B. Defendant Evans' Motion to Dismiss

Plaintiff sues Defendant Patricia Evans in her individual capacity for failure to provide due process during a disciplinary hearing that resulted in Plaintiff being transferred to the special management unit (SMU). Plaintiff alleges that Defendant Evans was the hearing officer during the disciplinary hearing and that such hearing was generally unconstitutional and not held fairly. He specifically asserts that Defendant Evans failed to present or withheld exculpatory evidence, withheld "numerous witness written testimonies that showed Plaintiff's innocence[, ]" and "failed to give an adequate written statement describing the evidence relied on for the finding and reason for disciplinary action." (Pl.'s Second Br. to Supp. His Claim 6, ECF No. 61.)

Defendant moves to dismiss the claims arguing that Plaintiff has not stated a claim for denial of his due process rights. A prisoner may claim a violation of a protected liberty interest arising out of his confinement in punitive segregation, such that due process is required, if the placement (1) "will inevitably affect the duration of his sentence;" or (2) "imposes atypical and significant hardship on the inmate in relation to the ordinary incidents of prison life." Sandin v. Conner , 515 U.S. 472, 484 (1995). "When a prisoner's due process rights are triggered, he is entitled to, among other things, an opportunity to call witnesses and present documentary evidence at a disciplinary hearing." Allen v. Sec'y Fla. Dep't of Corr. , ___ F.Appx. ___, 2014 WL 4100423 at *2 (11th Cir. Aug. 21, 2014) (citation omitted). Generally, however, prisoners have "no constitutionally protected liberty interest in being classified at a certain security level or housed in a certain prison." Kramer v. Donald , 286 F.Appx. 674, 676 (11th Cir. 2008); see also Meachum v. Fano, 427 U.S. 215, 223-24 (1976) (finding the transfer of a prisoner to less agreeable prison does not implicate a liberty interest).

Plaintiff's Complaint fails to allege that he has a protected liberty interest. Plaintiff makes no allegation that his placement in the SMU "will inevitably affect the duration of his sentence." He merely asserts that placing him in the SMU will "have an adverse effect on [his] parole eligibility which will inevitably cause the plaintiff to spend more time in prison." (Pl.'s Second Br. to Supp. His Claim 4.) However, "the Georgia parole system does not create a liberty interest protected by the Due Process Clause." Sultenfuss v. Snow , 35 F.3d 1494, 1499 (11th Cir. 1994).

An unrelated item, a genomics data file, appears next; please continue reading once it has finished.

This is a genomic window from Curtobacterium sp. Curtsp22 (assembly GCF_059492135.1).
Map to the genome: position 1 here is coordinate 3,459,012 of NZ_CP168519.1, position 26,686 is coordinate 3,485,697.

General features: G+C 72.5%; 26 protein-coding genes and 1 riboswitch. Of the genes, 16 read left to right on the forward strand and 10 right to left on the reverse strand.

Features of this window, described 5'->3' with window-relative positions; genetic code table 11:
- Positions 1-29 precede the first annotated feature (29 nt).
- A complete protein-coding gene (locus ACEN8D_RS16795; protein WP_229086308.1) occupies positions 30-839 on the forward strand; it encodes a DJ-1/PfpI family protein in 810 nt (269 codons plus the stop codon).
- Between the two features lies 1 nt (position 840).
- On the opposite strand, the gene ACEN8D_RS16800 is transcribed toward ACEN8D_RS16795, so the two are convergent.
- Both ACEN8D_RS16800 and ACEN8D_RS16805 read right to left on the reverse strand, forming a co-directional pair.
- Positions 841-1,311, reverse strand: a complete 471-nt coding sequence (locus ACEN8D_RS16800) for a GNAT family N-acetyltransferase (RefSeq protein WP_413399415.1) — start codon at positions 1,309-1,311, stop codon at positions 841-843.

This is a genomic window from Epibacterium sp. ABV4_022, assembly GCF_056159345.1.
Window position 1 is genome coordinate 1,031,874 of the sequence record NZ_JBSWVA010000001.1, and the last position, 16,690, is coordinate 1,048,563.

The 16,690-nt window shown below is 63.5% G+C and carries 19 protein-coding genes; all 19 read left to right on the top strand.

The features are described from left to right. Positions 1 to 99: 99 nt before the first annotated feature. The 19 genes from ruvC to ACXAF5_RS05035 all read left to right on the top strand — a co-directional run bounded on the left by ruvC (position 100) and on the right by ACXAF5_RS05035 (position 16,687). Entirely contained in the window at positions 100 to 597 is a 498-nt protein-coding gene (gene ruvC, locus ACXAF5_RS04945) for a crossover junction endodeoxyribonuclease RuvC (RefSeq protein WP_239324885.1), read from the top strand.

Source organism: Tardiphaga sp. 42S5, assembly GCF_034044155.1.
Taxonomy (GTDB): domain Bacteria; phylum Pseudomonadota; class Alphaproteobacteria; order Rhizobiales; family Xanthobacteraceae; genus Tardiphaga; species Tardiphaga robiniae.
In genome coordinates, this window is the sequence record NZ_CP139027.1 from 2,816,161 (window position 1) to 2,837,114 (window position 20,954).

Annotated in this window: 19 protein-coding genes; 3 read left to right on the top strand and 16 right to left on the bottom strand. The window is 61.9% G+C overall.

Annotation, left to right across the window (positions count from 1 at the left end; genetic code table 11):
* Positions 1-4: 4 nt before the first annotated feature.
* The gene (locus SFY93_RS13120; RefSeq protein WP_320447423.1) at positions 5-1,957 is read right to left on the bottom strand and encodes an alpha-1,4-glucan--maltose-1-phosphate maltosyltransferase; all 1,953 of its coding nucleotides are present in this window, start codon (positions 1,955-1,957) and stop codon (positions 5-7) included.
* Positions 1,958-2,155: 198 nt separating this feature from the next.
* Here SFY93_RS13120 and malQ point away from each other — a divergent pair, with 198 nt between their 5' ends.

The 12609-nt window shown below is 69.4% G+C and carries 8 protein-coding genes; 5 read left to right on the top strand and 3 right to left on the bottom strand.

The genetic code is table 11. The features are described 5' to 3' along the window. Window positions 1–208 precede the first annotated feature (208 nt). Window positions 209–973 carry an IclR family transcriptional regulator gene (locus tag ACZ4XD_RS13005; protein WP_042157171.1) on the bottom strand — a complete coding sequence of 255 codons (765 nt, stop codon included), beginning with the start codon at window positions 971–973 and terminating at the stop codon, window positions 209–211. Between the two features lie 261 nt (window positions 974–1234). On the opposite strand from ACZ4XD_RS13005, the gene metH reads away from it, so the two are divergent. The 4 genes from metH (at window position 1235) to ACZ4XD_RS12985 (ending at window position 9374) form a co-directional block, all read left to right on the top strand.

Furthermore, Plaintiff fails to allege how the conditions in the SMU differ from the "ordinary incidents of prison life, " and certainly has not made a compelling argument that they are an "atypical and significant hardship." Plaintiff's only factual assertion in his Complaint or Supplement to his Complaint regarding the conditions in the SMU is that he is being kept in segregation to keep him away from the law library and to prevent him from access to a cell phone which would allow him to get an attorney. (Supp. to Compl. 3, ECF No. 9.) In his responses to Defendant's motion to dismiss he claims that keeping him in segregation for now over three years is in and of itself an "atypical and significant hardship." (Pl.'s Second Br. to Supp. His Claim 5.) Additionally, he generally asserts that the conditions in SMU are "so controlled and restrictive compared to the ordinary prison conditions of the general population that it amounts to a liberty deprivation." ( Id. at 5-6.) He further states that inmates in the SMU are kept to their cells which are sixty square feet, only allowed recreation two times a week, only allowed showers three times a week, allowed only one phone call per month, allowed to clean their cell only once a week, not allowed to attend religious or educational programs, not able to associate with other prisoners, and generally deprived of an adequate law library and legal books. (Pl.'s First Br. to Supp. His Claim 5, ECF No. 28.)

Even if the Court considers the factual allegations in Plaintiff's responses, these restrictions are not a dramatic departure from the accepted standards for those confined in administrative segregation. See e.g., Fricks v. Upton , No. 5:10-CV-458 (MTT), 2011 WL 3156680 at * 3 (M.D. Ga. April 14, 2011) (allegations that plaintiff was only allowed to shower three times a week, was handcuffed every time he was moved within the prison, was denied library call and educational opportunities, and was forced to wear his hair "bald" were not "sufficiently serious" to constitute cruel and unusual punishment); Garcia v. Cameron , No. 2:10-cv-487-FtM-29DNF, 2010 WL 5477765 at *3 (M.D. Fla. Dec. 30, 2010) (allegations that prisoner was afforded only 30 minutes of outside physical exercise, three times a week, 15 minute showers three times a week, and 15 minute shaves and/or haircuts three times a week were not "the type of deprivation of life's necessities to rise to an Eighth Amendment violation"); Georges v. Ricci , Civ. No. 07-5576, 2007 WL 4292378, at *7 (D.N.J. Dec. 4, 2007) (visitation and telephone contacts with family members were not a minimal life's necessity); Thompkins v. Hayes , 2:06-CV-1106-MEF, 2007 WL 128797 at *2 (M.D. Ala. Jan. 12, 2007) ("The law is well settled that an inmate has no constitutionally protected interest in trade school or other educational program as the failure to place an inmate in any such program does not impose atypical and significant hardship on the inmate in relation to the ordinary incidents of prison life.").[1] Plaintiff has thus failed to state a due process claim as against Defendant Evans. Defendant's motion to dismiss should be granted.